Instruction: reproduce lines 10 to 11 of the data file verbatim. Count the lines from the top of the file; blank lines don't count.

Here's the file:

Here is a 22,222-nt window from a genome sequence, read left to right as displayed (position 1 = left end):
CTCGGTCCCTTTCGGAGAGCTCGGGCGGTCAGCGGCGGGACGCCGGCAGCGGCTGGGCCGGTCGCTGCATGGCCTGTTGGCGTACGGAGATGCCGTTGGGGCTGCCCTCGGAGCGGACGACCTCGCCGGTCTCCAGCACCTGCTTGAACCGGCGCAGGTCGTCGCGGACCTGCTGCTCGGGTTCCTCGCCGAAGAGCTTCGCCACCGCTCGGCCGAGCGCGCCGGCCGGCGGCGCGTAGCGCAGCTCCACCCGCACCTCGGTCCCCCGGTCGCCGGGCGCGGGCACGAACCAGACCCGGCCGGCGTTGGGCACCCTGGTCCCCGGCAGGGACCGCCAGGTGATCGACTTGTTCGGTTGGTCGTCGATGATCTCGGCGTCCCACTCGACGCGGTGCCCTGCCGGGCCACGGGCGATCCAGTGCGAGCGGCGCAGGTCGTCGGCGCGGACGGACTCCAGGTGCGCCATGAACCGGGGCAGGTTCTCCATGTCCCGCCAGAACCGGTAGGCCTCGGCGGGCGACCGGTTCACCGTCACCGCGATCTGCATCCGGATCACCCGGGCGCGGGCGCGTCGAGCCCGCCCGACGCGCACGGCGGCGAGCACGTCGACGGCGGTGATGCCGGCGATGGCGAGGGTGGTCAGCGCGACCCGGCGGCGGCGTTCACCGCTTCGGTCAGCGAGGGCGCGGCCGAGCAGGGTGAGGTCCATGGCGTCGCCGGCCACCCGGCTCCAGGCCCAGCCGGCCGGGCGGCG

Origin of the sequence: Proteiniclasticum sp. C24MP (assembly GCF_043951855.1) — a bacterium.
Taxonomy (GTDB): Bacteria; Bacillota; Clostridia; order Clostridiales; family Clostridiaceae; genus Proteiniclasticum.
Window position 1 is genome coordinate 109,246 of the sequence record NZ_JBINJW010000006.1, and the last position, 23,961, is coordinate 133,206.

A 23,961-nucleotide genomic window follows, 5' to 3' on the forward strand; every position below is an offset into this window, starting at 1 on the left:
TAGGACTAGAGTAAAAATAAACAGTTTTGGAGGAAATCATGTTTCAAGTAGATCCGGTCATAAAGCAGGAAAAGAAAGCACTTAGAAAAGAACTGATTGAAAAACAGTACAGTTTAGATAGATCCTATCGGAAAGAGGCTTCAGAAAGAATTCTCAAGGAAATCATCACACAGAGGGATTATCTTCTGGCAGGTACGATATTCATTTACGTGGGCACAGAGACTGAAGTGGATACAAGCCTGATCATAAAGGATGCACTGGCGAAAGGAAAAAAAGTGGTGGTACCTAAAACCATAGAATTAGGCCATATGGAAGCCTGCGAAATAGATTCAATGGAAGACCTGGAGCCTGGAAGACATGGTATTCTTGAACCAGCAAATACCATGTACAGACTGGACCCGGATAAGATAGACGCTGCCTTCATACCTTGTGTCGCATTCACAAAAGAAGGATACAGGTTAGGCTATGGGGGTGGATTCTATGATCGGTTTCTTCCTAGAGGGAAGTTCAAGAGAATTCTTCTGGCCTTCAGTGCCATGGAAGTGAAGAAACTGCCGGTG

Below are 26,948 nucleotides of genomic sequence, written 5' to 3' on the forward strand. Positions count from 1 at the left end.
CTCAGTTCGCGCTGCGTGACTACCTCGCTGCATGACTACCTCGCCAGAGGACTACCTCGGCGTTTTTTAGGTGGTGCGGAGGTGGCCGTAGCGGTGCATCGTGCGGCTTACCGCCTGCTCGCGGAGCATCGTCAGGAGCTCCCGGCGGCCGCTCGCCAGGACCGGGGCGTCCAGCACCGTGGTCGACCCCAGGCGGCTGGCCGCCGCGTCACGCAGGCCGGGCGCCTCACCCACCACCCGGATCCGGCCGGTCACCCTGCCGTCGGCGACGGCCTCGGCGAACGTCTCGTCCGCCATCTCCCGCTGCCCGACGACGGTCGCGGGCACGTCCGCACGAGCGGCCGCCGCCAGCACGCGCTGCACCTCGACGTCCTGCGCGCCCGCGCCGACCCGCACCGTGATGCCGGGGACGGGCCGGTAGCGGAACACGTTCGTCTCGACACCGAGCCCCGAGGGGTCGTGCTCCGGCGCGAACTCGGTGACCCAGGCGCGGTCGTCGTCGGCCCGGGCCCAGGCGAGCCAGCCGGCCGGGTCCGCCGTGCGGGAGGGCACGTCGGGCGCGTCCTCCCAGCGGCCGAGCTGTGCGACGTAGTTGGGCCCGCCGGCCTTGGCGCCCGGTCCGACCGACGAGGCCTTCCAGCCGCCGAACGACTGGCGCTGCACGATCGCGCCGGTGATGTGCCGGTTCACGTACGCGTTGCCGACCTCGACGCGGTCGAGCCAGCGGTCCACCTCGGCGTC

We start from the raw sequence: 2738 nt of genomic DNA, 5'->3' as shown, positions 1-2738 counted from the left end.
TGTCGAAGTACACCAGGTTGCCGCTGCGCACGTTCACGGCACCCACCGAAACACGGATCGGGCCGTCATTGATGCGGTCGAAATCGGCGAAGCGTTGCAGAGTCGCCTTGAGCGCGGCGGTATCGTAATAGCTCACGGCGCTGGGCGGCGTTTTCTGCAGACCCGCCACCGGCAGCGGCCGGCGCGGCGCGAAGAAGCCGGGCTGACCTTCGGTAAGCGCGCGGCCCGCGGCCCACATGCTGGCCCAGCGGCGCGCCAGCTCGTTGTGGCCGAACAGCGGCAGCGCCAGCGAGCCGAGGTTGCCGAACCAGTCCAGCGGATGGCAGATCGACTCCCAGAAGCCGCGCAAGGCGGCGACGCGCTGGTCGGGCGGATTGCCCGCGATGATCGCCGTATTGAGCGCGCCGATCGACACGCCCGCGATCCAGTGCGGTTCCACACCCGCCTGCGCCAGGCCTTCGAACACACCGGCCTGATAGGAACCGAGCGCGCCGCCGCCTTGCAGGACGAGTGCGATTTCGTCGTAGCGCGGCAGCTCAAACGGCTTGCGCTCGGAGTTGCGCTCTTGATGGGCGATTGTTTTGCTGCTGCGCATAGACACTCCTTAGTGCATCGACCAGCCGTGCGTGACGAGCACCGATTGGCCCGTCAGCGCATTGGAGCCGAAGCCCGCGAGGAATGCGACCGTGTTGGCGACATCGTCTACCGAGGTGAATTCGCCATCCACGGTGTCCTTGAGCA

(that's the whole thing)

We start from the raw sequence: 2738 nt of genomic DNA, 5'->3' as shown, positions 1-2738 counted from the left end.
TGTCGAAGTACACCAGGTTGCCGCTGCGCACGTTCACGGCACCCACCGAAACACGGATCGGGCCGTCATTGATGCGGTCGAAATCGGCGAAGCGTTGCAGAGTCGCCTTGAGCGCGGCGGTATCGTAATAGCTCACGGCGCTGGGCGGCGTTTTCTGCAGACCCGCCACCGGCAGCGGCCGGCGCGGCGCGAAGAAGCCGGGCTGACCTTCGGTAAGCGCGCGGCCCGCGGCCCACATGCTGGCCCAGCGGCGCGCCAGCTCGTTGTGGCCGAACAGCGGCAGCGCCAGCGAGCCGAGGTTGCCGAACCAGTCCAGCGGATGGCAGATCGACTCCCAGAAGCCGCGCAAGGCGGCGACGCGCTGGTCGGGCGGATTGCCCGCGATGATCGCCGTATTGAGCGCGCCGATCGACACGCCCGCGATCCAGTGCGGTTCCACACCCGCCTGCGCCAGGCCTTCGAACACACCGGCCTGATAGGAACCGAGCGCGCCGCCGCCTTGCAGGACGAGTGCGATTTCGTCGTAGCGCGGCAGCTCAAACGGCTTGCGCTCGGAGTTGCGCTCTTGATGGGCGATTGTTTTGCTGCTGCGCATAGACACTCCTTAGTGCATCGACCAGCCGTGCGTGACGAGCACCGATTGGCCCGTCAGCGCATTGGAGCCGAAGCCCGCGAGGAATGCGACCGTGTTGGCGACATCGTCTACCGAGGTGAATTCGCCATCCACGGTGTCCTTGAGCA